VHF NFD 2017 – G3WM/P (But no G0HRS/P)

A great report from Ian Lowe, G0PDZ...

As usual in recent years I joined my good friend Ian Hope, 2E0IJH in contesting during VHF NFD. One of the number of contests we enter as members of Kent combined clubs. However, this year unlike past years we did not compete from Capel-Le- Ferne, for various reasons the site is unavailable for use. Ian cast around looking for a new site & was fortunate to be put in touch with Hopehill Scout Campsite, by Kevin Richardson, G0PEK. Ian was happy to find that the warden there is an old friend from his scouting days; an agreement was soon reached.

Hopehill Campsite is near Meopham, JO01EI, just over an hours drive from Thanet, not much further than Capel time wise, but a lot closer for Ian Hope – more of which later! It is up on the North Downs at about 140m asl with a relatively clear take off all round, maybe a little shielded to the South & West by higher ground a few miles away, but not badly. The campsite is protected on all sides by trees making for good camping protection, but making a reasonable mast a necessity. With a water tap for each camping area & a toilet block it is a step up for those who have experienced the ‘Turdis’ at Capel!

Plans for this year were scaled back as we knew certain regular operators would not be unavailable, so a station for 2m along with a combined 4m & 6m station. 4m & 6m only run for limited hours, 6m on Saturday & 4m on Sunday, so in effect we intended to only run two stations at a time.

With a scaled back entry & less kit to put up we agreed to meet on Saturday morning early ready for a 3pm local contest start time. Due to domestic circumstances I was a little late on parade & arrived just after 10am to find Ian alone. But he had made a magnificent start at putting together the metal & rope confection that was to be our 20’ pipe mast topped by a rotator & a further 10’ stub mast to hold the pair of 9ele LFA 2m Yagis’. Now two handed the mast & antennas were soon put together & safely erected. We even managed to get North on the rotator to be pointing North, but later found the replacement rotator controller was wired incorrectly so West was East & vice versa!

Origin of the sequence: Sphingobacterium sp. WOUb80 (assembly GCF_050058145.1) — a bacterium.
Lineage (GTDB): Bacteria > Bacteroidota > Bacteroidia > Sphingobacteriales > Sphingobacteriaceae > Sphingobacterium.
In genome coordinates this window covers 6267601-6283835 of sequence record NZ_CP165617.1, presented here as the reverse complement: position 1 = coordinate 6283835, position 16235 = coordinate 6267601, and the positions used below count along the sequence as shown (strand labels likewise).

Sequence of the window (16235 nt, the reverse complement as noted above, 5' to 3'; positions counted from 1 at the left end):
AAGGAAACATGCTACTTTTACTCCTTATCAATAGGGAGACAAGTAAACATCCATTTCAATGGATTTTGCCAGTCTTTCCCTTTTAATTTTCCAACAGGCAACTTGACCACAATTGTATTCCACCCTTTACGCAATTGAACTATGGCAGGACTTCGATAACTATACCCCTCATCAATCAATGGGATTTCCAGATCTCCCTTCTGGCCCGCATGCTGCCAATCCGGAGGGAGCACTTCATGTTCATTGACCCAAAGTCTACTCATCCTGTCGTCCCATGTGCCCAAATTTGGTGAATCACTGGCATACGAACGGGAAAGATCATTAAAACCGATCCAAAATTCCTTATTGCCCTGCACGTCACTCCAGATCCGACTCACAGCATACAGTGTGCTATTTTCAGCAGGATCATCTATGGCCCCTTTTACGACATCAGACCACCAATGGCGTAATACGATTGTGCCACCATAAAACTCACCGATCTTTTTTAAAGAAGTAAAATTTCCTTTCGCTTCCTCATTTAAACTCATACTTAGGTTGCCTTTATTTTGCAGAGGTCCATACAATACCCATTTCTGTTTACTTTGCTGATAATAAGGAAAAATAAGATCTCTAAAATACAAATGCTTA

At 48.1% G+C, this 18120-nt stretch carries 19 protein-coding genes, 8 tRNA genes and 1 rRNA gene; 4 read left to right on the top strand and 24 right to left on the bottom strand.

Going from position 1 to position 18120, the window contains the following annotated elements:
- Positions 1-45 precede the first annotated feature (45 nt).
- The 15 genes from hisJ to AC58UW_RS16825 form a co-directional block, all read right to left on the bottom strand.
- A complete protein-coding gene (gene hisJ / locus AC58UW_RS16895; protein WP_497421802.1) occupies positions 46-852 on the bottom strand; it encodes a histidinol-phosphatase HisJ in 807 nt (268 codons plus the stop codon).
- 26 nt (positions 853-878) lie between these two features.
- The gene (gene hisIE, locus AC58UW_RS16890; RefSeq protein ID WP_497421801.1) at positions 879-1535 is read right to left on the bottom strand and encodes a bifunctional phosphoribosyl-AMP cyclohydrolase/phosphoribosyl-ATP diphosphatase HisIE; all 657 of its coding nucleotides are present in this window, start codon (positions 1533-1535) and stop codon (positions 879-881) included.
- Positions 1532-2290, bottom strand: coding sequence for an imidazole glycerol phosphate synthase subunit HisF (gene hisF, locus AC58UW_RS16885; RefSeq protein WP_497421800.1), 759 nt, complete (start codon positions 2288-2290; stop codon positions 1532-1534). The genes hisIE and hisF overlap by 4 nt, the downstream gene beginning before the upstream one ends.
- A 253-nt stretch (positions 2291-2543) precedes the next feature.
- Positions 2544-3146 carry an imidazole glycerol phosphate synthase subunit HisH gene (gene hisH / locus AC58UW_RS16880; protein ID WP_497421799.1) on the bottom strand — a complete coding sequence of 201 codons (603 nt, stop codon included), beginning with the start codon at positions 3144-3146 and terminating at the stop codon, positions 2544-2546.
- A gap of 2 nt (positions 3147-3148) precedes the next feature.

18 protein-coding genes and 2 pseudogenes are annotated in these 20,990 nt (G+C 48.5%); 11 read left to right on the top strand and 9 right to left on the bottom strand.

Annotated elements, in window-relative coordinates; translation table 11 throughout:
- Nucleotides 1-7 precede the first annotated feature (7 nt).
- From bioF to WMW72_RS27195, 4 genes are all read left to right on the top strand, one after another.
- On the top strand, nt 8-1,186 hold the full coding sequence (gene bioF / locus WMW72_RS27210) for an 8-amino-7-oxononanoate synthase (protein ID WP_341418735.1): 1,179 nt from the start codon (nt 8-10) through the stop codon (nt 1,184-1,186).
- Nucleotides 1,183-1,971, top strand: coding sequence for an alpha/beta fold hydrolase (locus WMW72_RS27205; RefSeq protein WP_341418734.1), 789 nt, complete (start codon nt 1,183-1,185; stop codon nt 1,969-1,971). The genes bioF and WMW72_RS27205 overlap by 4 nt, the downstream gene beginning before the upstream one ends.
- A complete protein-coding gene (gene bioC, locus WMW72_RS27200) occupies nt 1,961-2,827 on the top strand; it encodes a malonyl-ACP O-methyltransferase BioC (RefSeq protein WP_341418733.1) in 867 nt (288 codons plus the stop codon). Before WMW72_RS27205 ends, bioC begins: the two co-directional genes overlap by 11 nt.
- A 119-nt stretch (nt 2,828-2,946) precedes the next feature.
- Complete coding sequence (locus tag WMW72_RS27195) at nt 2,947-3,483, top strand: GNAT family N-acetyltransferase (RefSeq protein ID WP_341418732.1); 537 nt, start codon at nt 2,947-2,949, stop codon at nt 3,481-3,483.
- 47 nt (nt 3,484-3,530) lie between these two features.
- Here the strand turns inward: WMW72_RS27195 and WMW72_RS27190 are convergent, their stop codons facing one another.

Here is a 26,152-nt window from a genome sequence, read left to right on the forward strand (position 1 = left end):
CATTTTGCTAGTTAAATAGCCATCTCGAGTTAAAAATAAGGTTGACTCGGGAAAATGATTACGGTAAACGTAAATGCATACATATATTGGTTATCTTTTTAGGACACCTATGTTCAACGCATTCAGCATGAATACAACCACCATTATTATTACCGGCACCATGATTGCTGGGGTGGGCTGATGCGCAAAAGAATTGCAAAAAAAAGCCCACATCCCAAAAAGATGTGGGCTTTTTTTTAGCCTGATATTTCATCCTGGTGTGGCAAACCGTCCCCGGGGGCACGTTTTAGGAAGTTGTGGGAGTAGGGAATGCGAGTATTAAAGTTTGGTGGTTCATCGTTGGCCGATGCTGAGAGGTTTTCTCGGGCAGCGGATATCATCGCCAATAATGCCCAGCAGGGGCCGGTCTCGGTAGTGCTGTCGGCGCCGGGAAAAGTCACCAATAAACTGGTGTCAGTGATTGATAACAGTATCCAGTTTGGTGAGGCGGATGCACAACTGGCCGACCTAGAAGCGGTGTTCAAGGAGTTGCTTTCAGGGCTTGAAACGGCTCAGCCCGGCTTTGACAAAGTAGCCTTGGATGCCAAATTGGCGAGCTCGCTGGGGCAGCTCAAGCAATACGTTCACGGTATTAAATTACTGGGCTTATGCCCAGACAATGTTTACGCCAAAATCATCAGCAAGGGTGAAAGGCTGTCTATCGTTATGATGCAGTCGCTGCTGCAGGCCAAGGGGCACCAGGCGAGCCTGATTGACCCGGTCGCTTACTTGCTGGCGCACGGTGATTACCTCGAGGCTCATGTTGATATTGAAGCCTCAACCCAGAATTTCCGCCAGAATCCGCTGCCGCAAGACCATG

Next was erecting the trailer tent, which would make the operating area, kitchen & sleeping quarters for what was hoped to be a short nap in the small hours between working the pile-ups! After 3 years I like to think that I am now more help than hindrance in putting the tent together with Ian. Once the tent was up & the 2m station was put together we had an executive decision to make do we put up the other station? Up to that point it was only the two of us, with only a couple more confirmed operators due to arrive before contest start. We decided to abandon the 4m & 6m station, rather than rush to build it & then still not have operators to man it, a shame as they would have operated under the call G0HRS/p. But in the end it turned out to be a labour saving decision as it transpired!

Matt Payne, M0LMK then arrived, shortly followed by Kevin Richardson, G0PEK, with his daughter Lauren, M6LHR. Witching hour arrived & we started contesting, with Matt in the operators’ chair & soon had a few contacts in the log but with some curiously weak signal reports; (doh!) we had backed off the RF gain when doing some tests & had failed to put it back up, quickly resolved with immediate improvement in reports. Matt then hopped out of the chair to be replaced by Lauren whose youth belies an operator of considerable experience. Lauren quickly grasped the unfamiliar callsign, G3WM/P & the more clipped CQ style used in contesting, soon putting a few more in the log. When resting her voice from calling CQ & using the ‘CQ parrot’ she surprised a few operators who responded, with her clear young female voice compared to the slightly less youthful & far more masculine tones of the call recorded by 2E0IJH.